As they rode through the Virginia suburbs yesterday, Redskin players talked about how the rain would dampen the enthusiasm of fans during the upcoming Super Bowl parade. Then the team buses crossed the Potomac River and made their way toward the District Building.
And everywhere the players looked, there were people cheering.
"When I saw all those people as we got near the District Building, I got really emotional," safety Mark Murphy said. "I got teary eyed. It's hard to put into words how any of us felt at that moment."
Even after the parade had ended and the players were being feted at a reception near the Capitol, the Redskins still couldn't believe what they had seen along the parade route.
"Amazing" was the word they used most.
"It was amazing, absolutely amazing," tackle Joe Jacoby said. "You figured that the rain and all would keep people away. We were unhappy that there couldn't have been a better day. But if the sun had been out, how many people would have shown up?"
An estimated 500,000 fans stood in the driving rain to cheer the players and celebrate the Redskins' Super Bowl victory over Miami Sunday. It has been 40 years since Washington has been able to celebrate a National Football League title, 40 years since this cosmopolitan city could go just plain bonkers over its football team. The scene is something the Redskins say they will never forget.
"I saw the parade they had for Miami and that was okay but this one was amazing," defensive end Dexter Manley said. "No one has fans like we do. I thought winning the Super Bowl was the greatest day of my life, but this one is just as great. I couldn't be any happier than I am right now."
The Redskins had been scheduled to ride in open convertibles, one to a car. The rain kept the tops on the cars, and the size of the crowd kept the players in their two team buses.
"When we saw how many people there were, it was decided that the best thing to do was to keep the players in the buses," said team spokesman Charlie Taylor. "We didn't want to risk anything by having them in cars."
People pushed as close as they could to the buses during the 12-block parade route. The players waved and shook hands by reaching through opened windows. Fans tossed confetti champagne bottles and beer cans, both open and closed.
As they looked over the crowd, the Redskins saw fans waving from federal office buildings. They saw banners and signs of all descriptions. They saw people ignoring the rain and refusing to wear a coat over their Hog shirts. They saw nothing but happiness, even as the rain poured harder.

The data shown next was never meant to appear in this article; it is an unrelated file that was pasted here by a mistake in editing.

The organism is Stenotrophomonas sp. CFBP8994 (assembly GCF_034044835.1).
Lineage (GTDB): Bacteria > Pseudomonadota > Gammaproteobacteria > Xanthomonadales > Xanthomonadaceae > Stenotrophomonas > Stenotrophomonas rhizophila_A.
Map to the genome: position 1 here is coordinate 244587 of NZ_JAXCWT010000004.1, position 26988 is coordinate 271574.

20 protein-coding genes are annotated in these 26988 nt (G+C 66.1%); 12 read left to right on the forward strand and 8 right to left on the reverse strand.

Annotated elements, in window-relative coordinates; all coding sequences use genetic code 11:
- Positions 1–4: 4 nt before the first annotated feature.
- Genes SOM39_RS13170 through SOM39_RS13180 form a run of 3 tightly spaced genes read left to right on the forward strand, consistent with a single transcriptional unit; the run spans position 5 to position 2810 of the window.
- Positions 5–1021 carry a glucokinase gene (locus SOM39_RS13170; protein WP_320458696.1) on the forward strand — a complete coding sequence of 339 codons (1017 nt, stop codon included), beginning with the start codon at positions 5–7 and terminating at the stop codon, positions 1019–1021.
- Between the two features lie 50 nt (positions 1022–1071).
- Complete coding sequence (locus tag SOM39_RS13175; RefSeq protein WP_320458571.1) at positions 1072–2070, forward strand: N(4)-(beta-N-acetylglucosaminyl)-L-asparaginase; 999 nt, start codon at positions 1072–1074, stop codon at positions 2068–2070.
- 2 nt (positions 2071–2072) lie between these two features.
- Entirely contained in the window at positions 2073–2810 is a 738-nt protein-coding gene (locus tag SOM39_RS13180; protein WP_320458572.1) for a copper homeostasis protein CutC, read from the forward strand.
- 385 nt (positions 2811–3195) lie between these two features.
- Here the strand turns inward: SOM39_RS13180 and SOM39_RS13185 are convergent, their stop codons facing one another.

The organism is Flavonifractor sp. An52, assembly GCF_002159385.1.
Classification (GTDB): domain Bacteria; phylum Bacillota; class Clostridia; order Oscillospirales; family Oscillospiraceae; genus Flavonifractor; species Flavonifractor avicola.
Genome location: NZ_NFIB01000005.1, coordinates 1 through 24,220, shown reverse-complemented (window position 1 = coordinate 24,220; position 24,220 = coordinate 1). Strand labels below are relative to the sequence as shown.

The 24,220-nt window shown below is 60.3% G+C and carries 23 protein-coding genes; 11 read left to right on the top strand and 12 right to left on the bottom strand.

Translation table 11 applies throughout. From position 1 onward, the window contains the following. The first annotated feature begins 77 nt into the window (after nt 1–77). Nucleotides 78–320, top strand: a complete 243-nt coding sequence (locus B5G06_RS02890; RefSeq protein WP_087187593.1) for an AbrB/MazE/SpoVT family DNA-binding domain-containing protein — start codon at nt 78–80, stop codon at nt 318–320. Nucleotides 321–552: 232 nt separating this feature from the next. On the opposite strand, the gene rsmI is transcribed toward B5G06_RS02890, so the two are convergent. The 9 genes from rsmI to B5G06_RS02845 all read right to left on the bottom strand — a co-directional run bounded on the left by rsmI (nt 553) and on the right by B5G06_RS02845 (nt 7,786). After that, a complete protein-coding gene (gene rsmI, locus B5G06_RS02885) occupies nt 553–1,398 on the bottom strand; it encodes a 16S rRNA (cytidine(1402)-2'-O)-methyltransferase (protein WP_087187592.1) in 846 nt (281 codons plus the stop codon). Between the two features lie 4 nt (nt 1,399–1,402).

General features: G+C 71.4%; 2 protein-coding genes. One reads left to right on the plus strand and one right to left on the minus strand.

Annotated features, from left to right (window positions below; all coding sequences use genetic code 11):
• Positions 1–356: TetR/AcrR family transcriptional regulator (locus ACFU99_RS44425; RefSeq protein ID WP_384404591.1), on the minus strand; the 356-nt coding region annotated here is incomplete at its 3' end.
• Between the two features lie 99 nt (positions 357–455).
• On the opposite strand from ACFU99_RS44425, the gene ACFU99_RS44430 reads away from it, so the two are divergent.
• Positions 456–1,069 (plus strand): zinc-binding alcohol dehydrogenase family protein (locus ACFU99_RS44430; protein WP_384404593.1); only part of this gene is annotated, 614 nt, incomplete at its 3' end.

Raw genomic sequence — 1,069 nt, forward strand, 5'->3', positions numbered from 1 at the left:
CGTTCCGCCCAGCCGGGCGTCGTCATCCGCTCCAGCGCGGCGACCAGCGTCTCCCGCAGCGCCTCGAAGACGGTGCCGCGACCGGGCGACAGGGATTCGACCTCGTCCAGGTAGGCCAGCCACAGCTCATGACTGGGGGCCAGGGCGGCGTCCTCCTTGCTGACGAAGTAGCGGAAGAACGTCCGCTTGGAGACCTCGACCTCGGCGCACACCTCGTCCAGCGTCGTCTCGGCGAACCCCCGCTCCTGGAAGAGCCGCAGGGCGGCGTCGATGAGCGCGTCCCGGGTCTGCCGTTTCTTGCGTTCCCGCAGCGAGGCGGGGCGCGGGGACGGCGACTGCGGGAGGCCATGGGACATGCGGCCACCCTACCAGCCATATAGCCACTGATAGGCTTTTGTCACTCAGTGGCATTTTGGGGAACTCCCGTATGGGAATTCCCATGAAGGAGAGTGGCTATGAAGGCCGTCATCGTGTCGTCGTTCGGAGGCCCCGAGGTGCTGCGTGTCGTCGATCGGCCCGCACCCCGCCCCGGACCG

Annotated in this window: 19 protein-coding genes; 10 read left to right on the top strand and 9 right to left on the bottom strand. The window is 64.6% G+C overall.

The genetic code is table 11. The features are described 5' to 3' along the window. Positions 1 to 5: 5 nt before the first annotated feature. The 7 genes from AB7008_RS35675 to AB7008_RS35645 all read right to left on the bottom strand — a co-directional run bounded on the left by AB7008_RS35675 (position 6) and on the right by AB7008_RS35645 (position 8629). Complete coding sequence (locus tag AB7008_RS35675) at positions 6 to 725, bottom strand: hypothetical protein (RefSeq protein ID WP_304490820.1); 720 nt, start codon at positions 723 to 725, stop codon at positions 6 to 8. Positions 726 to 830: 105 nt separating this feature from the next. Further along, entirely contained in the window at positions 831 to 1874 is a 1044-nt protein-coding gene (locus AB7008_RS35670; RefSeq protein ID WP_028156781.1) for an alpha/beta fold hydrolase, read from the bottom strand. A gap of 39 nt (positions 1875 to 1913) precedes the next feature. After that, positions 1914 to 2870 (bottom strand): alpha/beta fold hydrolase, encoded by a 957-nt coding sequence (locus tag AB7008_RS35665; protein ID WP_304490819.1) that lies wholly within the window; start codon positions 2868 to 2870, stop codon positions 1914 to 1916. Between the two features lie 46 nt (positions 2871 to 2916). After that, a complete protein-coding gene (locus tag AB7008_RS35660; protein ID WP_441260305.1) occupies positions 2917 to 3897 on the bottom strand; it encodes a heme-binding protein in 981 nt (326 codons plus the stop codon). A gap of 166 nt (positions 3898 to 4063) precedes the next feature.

"We started rocking the bus ourselves but after a while, the people were rocking it for us," Manley said.
Tight end Don Warren: "It was a fantastic scene, something you couldn't imagine if you tried. There were people everywhere, on top of buildings and street signs and light poles. When you see that many people, anything could happen. You feel powerless; they could overthrow the world if they wanted to."
Linebacker Mel Kaufman: "I was afraid that someone might get hurt or run in front of the bus and fall underneath it. I knew this town was crazy about this football team, but not this crazy. With the rain, I don't think I would have gone out.
"There isn't one scene or anything that sticks out in my mind. Just the people, so many different people. I tried to look at each one of them if I could, to see them as individuals. You like to thank each one of them if you could. What they did for us was something."
Defensive tackle Darryl Grant: "This was a first-class reception, no doubt about it. I was overwhelmed. It was unbelievable. It gives you a real feeling about how much this team means to the city."
Jacoby: "I wouldn't want to think what it would have been like if we had been in cars. You know they didn't mean any harm. They just wanted to get close and tell us how they felt."
Fifty-three Redskins, including those on injured reserve, took part in the parade. All the coaches and staff attended, even Dan Henning, the assistant head coach who was hired as Atlanta's head coach earlier this week. Among the few players who didn't show up were the five Redskins in the Pro Bowl Sunday and fullback John Riggins, who came home from Los Angeles Tuesday night and forgot to change his watch to Eastern Standard Time. He overslept and missed the parade.
If he had been riding in one of the buses, he would have seen a sign depicting a blank check made out to Riggins, who became a free agent yesterday, and signed by owner Jack Kent Cooke. He also would have heard the crowd chanting for him during the opening festivities at the District Building.
Thanks to a local television station, which sent a limousine to his Virginia home, Riggins got to the reception just as the team buses were leaving. Undeterred, Riggins entered the hotel and walked to the reception room, with photographers and television cameras following him.
His entrance brought cheers and autograph seekers. He finally moved to the podium, where he spoke briefly.
"I don't think there is any other place I'd want to play for than this one," said Riggins, the MVP of the Super Bowl and undoubtedly the most popular man in Washington yesterday. "I'm fired up right now to play another one."